English Question

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Can you help me understand this English question?

What aspects of the letter’s argument are most convincing? How could they be improved or expanded in the paper?
What aspects of the letter’s argument (what parts) are least convincing?
Do you feel the letter is lacking any discussion, issues or topics we discussed in class?
Having heard my clarification of the need for specific evidence in terms of course work, faculty and other relevant and interesting academic evidence or experience, does the writer seem to have done enough work on this specialized and even technical research and writing? This really concerns the “authority” of the writer. Has he or she established a knowledgeable persona, one who can speak to the richness of the experience in this major and discipline?
How are the transitions between sections/topics/arguments/paragraphs? Provide a little feedback on the flow of the letter.
How would you evaluate the writer’s use of outside sources? Do you sense a need for more specific references? Do you sense any “accidental” plagiarism (need for citation)?
Do you see some obvious sentence-level errors, such as run-on sentences, fragments, or simply sentences (parts of paragraphs) that don’t seem very clear or concise? Sometimes simply pointing-out that the writing is confusing, or wordy is enough to get the writer to review some of his/her writing.
Do the paragraphs seem to have a solid focus and structure? Again, make a note on this part of the writing, reflecting on some of our discussion in class.
Is there a sense of ethos not only in the writer (knowledge, experience, passion and values), but also in the work done in that major or field/discipline? Ethos should emanate from the writer and, in this case, his or her major/department, as well.

Do you have any feedback on the paper format? In the end, this is a 4-5 page paper, not including the Works Cited page, double-spaced (pretty much in MLA format). Do they seem on track to write a paper that addresses the prompt in 4-5 pages? Anything else about the format?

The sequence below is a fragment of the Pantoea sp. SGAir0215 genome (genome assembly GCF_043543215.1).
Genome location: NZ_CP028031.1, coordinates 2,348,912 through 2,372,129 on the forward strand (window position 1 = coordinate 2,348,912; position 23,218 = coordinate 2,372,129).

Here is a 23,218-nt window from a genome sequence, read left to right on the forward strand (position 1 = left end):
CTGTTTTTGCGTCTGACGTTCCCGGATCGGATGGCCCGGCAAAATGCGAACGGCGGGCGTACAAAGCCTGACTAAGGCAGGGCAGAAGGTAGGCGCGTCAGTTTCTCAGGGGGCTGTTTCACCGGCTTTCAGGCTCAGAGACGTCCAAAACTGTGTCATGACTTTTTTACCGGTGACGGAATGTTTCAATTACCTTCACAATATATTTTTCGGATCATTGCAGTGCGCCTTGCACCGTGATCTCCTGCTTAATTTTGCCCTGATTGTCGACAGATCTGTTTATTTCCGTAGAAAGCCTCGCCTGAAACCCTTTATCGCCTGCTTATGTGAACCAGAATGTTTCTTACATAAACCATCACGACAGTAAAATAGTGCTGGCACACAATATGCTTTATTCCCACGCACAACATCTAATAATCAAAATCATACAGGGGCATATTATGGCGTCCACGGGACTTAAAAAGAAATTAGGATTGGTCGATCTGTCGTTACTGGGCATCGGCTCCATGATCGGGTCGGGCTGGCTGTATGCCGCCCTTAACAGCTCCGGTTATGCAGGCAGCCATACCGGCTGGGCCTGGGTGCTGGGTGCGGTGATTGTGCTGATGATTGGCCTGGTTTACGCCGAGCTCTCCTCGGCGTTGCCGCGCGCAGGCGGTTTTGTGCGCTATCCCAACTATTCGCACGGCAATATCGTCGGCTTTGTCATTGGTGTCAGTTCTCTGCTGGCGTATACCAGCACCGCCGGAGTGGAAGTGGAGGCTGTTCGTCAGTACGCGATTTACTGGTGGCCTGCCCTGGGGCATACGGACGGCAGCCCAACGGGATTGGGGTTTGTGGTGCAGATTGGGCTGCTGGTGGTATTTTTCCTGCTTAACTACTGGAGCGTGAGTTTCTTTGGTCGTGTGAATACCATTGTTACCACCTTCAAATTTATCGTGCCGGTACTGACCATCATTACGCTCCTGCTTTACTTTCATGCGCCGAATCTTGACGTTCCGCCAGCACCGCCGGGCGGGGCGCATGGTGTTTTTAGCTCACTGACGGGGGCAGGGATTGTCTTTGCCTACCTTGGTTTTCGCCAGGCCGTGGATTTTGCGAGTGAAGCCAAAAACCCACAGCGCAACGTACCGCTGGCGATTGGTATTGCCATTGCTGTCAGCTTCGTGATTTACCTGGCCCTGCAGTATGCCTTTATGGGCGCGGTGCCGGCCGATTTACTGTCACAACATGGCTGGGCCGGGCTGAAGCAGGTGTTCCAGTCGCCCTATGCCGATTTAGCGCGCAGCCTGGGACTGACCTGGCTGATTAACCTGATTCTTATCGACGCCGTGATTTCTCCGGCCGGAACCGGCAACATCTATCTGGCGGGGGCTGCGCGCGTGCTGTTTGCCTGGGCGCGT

This should help you see a simple, logical way to organize your letter/paper. I wouldn’t deviate too much from this approach.
I do know that some of you will be discussing the professors of the courses you include in your discourse analysis.

That might mean that your Curriculum and Faculty sections are intertwined a bit.

That’s fine, but make sure you organize for clarity and that your paragraphing enhances this clarity.


Letter of Recruitment Outline Template

Below, each section represents a paragraph or section of paragraphs.

Introduction. Look at the sample Letters of Recruitment on Canvas for ideas. An introduction is a place to set your tone (as in anyintroduction). You are welcoming the reader to the department, thechallenge of this important decision: choosing a major. Establishingyour inviting and gracious tone can be short, focused and charming.
Start to introduce the curriculum. That’s how most students arrange this letter. Some will provide a BRIEF overview of courses, units required, etc., but they then begin to discuss the 2-3 specific courses, some specific work in these courses that will entice the reader, informthe reader of some of the more technical work, etc. Building your authority in this letter is paramount. The technical, discipline-specific parts of this letter will make or break this academic authority.
Next is the faculty. Some of you might want to discuss the professors while you are talking about the course in the section above (see:curriculum). That makes sense. But often students discuss 2-3courses, in the previous section, and then 2-3 professors in a different section. You can mix this strategy. You might discuss one of the professors as you are explaining the curriculum. And then 2 other professors in this section we’re calling the faculty section of your paper.
Department/major facilities might enhance your argument. Facilities might also be part of the discussion of curriculum. Explaining the kind of work spaces and/or tools or simulations students have access to can be quite interesting and illustrative of your major and professional discourse.
Students often move to internships, clubs, or organizations that are affiliated with the major/department. Be specific if you can and hopefully this discussion can shed light on the discourse (what a speaker talked about at a club meeting, what an organization does in the community, etc.).
Study abroad might be another section/discussion that can enhance your LoR. I talked about how the academic part of a study abroad trip would be quite interesting. Sharing how you traveled and partied in a foreign city doesn’t quite do enough for a letter like this (some clever writing might be able to do a bit of both: the academic and exciting cultural experience).
You might talk briefly about job opportunities for people graduating with this major; students have cited Department of Labor statistics, or given some data on salaries, different professions, job titles, etc.
That’s a wrap! Provide a nice brief farewell. See the samples for ideas, too.

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